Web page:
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Author Topic: [Archive] BFL trolling museum  (Read 68108 times)
nathanrees19
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January 16, 2013, 01:44:35 PM
 #2381

I would suggest you do better, if you really think that post deserves another response than mine give it a try. Smiley

Okay.
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January 16, 2013, 01:45:30 PM
 #2382

Quite a few months ago, I started down the path of creating a custom ASIC with another member of this forum.  We spoke with a number of companies that do structured ASIC designs but ultimately decided to go with a full custom ASIC design since it seemed like it would required to be competitive with the numbers being promised by the competition.  Ultimately, we entered into discussions with a company in Shanghai that does ASIC design with the intent of having them do the entire ASIC design for us.  Like BFL, we already had a working HDL design that we had verified on FPGA hardware.  Ultimately we chose not to move forward with the venture for business reasons, but it looks like BFL is on a similar path to what we were on.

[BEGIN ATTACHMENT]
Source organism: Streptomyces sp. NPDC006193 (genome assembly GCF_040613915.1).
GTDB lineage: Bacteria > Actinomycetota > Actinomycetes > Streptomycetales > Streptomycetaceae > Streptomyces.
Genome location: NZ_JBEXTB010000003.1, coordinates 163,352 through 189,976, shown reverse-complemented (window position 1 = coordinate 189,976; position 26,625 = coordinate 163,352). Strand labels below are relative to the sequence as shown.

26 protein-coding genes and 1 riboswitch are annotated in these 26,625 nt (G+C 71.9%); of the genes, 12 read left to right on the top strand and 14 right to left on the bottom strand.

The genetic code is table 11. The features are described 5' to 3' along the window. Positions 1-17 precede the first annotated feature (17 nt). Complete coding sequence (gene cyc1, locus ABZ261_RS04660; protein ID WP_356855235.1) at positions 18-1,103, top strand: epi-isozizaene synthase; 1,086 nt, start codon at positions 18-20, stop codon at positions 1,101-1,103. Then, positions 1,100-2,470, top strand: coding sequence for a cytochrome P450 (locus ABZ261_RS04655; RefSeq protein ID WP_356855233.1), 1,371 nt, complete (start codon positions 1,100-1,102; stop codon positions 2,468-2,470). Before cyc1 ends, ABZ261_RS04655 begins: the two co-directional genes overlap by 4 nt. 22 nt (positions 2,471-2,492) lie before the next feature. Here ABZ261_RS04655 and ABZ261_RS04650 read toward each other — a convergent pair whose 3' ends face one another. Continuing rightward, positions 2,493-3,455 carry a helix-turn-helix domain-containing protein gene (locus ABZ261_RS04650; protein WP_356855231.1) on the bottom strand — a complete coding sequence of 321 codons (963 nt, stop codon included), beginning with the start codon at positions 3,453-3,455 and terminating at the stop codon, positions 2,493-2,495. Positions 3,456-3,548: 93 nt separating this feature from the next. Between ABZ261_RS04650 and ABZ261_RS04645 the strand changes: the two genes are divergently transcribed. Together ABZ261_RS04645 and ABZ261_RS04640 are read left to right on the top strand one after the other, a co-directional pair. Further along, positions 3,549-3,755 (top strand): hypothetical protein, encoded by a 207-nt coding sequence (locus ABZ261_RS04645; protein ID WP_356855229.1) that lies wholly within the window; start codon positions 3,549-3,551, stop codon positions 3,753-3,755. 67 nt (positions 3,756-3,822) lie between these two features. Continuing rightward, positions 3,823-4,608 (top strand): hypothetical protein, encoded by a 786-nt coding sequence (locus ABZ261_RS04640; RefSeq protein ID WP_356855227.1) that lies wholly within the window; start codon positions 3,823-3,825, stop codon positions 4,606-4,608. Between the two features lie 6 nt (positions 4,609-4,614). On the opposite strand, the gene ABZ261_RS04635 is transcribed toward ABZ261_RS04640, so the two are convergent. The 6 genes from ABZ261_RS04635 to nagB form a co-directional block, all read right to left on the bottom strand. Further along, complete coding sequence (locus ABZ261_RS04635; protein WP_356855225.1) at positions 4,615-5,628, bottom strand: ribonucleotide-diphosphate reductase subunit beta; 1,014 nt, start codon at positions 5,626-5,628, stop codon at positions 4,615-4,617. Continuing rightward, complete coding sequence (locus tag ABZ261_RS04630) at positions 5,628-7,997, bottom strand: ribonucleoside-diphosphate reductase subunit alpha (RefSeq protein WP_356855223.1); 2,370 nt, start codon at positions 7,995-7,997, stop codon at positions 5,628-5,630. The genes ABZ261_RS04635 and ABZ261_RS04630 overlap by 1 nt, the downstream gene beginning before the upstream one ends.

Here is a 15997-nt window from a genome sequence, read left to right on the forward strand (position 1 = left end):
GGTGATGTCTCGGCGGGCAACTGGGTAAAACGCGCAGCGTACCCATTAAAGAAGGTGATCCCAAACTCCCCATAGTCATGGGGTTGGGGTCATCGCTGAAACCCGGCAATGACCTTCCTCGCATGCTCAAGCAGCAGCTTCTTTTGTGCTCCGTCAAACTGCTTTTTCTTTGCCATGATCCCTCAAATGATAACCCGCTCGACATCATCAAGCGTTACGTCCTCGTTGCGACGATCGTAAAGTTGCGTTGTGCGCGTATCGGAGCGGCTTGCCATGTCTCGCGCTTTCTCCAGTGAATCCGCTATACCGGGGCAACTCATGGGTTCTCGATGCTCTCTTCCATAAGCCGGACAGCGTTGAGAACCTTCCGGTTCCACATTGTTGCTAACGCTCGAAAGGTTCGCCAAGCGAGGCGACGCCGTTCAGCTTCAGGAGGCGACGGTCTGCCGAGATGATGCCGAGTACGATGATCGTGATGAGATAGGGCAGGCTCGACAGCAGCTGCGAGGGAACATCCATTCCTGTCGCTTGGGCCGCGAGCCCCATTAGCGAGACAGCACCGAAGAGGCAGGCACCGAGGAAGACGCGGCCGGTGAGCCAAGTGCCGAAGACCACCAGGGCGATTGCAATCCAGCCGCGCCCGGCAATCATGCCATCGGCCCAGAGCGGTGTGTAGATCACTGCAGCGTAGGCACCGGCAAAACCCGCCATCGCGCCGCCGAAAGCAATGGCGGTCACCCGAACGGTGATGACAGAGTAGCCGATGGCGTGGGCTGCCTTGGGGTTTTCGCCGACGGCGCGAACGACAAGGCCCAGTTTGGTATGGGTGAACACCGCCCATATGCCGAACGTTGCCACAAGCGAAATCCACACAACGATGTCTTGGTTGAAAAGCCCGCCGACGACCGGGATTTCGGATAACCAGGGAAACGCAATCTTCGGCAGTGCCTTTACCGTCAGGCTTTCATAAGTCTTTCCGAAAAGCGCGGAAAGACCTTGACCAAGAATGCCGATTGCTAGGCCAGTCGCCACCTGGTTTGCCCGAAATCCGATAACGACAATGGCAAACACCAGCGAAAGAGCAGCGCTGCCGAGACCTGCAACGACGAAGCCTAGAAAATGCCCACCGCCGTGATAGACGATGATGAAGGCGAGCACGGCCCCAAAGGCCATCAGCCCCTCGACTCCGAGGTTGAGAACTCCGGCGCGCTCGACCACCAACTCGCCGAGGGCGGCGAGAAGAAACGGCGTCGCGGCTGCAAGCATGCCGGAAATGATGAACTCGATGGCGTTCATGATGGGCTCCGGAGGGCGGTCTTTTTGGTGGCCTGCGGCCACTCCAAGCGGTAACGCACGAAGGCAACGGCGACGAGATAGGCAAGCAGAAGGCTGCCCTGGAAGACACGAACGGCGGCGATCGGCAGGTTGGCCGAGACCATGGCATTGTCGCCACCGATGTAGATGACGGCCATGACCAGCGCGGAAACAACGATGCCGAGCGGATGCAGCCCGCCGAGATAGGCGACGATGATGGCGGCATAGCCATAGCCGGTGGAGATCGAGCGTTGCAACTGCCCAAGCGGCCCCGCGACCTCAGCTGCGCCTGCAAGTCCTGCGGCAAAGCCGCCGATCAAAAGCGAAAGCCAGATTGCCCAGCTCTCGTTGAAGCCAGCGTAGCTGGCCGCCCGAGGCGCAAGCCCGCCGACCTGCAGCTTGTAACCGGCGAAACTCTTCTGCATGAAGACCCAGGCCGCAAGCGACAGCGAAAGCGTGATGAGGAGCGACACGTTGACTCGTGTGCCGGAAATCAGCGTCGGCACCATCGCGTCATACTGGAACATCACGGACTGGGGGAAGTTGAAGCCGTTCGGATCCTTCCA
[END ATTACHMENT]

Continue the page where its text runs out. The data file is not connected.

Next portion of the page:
Based on what I've been reading, it seems that BFL does not have in-house ASIC engineering experience (neither did we), but rather they have opted to farm out their design to a company experienced in these matters (a very positive thing IMO).  Silicon Valley probably has the highest concentration of ASIC design houses in the US, so it is encouraging to read that Josh is going there next week to meet with their ASIC design team.  Using an experienced ASIC design team in combination with a straightforward logic-only design like SHA256 and a conservative 65nm process is a good formula for minimizing risk and the number of respins.

I'm out of the mining business at the moment, but if I wanted to get back in now, I'd probably choose BFL based on the information currently available.

I have no affiliation with BFL or any of it's employees.

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Agreed.
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January 16, 2013, 01:52:52 PM